Similarly for many years I was uninterested in independence, supporting electoral reform for the UK as a whole instead, and voting LibDem for 30 years to try to achieve it. In 2010 we all saw how that turned out when the LibDems compromised all of their principles in exchange for power sharing with the Conservatives.

My hopes for a fairer, more representational UK were dead.

In 2011 I consciously voted SNP for the first time, hoping that Scottish independence would then lead to a more liberal and democratic England too. Though I am not a member of the SNP (I was briefly in 2015 to push the SNP MP campaign in Westminster, though that sadly achieved nothing), I have continued to vote SNP to further the push for independence, though I have become more and more disappointed in the SNP’s lacklustre efforts to advance this aim. Whilst I believe that they are still a pro-indy party, my confidence that indy is their main priority has been shaken, and should there be no pro-indy progress before the UK general election in 2024 my vote may very well be going to a different party.

Should that inaction continue I doubt very much indeed that I will be voting SNP in the next Scottish general election in 2026.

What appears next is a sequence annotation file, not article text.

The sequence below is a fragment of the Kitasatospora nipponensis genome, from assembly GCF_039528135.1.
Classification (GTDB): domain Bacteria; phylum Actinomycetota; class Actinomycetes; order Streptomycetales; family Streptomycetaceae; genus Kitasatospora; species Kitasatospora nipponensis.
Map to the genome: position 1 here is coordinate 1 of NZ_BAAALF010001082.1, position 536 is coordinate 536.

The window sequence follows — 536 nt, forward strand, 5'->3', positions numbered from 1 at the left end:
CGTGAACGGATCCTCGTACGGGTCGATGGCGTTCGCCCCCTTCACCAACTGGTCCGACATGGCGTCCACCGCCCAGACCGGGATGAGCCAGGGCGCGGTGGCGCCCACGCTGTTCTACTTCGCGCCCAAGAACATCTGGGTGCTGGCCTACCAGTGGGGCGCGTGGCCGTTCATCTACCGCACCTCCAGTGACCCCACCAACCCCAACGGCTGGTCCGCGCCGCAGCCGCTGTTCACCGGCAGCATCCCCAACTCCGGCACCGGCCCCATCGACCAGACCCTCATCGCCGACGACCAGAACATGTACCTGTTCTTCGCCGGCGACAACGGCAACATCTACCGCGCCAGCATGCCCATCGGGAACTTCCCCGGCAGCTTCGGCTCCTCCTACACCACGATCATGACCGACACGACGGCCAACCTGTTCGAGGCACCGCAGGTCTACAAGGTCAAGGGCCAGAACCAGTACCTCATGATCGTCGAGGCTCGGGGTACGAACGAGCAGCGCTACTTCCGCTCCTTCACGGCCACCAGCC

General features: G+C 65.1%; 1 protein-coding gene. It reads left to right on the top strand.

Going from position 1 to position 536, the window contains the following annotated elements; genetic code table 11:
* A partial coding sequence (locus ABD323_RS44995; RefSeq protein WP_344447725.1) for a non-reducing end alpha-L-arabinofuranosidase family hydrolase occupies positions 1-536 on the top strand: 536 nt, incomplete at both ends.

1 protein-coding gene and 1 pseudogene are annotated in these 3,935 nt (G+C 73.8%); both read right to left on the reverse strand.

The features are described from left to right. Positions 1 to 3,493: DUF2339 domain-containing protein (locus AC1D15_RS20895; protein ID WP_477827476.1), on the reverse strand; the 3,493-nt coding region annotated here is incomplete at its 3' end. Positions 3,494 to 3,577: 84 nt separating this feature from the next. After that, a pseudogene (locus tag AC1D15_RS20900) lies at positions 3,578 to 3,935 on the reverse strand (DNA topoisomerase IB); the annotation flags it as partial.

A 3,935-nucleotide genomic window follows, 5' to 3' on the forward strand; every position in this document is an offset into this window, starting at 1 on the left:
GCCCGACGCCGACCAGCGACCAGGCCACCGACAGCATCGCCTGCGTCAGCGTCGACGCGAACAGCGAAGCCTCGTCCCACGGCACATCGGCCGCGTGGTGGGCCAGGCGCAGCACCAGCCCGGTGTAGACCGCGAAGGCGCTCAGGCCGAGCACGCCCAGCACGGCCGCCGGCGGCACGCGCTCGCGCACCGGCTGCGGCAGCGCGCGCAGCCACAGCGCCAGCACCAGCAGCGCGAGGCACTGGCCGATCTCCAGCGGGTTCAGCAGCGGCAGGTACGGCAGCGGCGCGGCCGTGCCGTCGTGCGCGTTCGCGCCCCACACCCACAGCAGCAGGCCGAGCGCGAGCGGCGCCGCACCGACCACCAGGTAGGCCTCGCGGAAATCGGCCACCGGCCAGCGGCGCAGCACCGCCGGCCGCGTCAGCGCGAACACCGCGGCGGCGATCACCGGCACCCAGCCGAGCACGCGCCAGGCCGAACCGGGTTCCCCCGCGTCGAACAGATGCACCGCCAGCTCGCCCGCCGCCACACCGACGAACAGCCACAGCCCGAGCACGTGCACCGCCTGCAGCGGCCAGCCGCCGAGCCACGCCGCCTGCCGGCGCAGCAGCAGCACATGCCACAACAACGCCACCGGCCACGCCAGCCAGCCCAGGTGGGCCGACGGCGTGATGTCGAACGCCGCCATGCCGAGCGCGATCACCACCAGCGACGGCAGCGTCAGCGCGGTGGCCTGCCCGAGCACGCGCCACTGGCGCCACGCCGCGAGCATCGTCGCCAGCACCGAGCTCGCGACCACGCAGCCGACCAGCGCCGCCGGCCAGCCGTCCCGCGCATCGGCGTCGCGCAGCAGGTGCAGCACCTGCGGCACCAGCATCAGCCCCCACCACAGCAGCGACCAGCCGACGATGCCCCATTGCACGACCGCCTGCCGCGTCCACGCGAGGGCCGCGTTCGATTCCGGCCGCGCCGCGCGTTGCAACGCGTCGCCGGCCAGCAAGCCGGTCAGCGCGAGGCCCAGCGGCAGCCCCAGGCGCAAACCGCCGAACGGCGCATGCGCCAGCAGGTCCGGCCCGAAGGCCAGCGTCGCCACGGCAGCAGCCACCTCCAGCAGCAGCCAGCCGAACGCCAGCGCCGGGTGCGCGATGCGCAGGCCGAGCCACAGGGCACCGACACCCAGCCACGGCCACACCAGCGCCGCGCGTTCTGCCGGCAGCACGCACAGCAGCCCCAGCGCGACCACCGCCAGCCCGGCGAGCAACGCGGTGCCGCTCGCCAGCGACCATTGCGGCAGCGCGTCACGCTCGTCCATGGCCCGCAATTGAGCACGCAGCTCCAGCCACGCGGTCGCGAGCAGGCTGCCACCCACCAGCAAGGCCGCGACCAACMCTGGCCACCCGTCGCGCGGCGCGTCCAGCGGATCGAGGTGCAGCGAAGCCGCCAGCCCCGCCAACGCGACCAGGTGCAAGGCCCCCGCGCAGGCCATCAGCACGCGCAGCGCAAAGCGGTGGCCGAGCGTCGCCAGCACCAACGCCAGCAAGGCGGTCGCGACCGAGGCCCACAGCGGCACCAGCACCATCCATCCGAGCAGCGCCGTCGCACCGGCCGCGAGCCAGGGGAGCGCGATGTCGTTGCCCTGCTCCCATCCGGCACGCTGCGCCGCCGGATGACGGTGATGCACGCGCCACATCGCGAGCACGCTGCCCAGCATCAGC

The indy grassroots is a hugely valuable resource. It’s down to you, SNP. Use it, or lose it.

Colin Dunn – aka indyposterboy

********************************************************************

This entry was posted in Scottish Politics. Bookmark the permalink.

14 Responses to Count Me Out

  1. Mary Mortimer says:

    Found my book of passwords. What a bore.😊. This lad speakers for many.

  2. duncanstrachan says:

    My feelings expressed exactly. Voted snp all my life. 66years old. 48 years ive been voting. Im afraid im done with the snp. Ns is a bad joke.

  3. lorncal says:

    Colin articulates what so many feel. If and when the GRA Reform legislation appears, I’m not sure what I’ll do – blow a gasket, probably. As I said in another blog, we have been here before. The same arguments for movement and independence, the same people (some of them, anyway) telling us to hold…hold…hold… That is why Alec Salmond stepped into the leadership role in 2007. John Swinney, although I liked him as a person, was not a leader, but a manager, as is Nicola Sturgeon. Managers are necessary, too, but not when you are trying to gain or regain independence. I just wish that these people – the managers, the cosy slippers and foot-draggers – would just accept that they need to get out of the way and allow the inertia to end.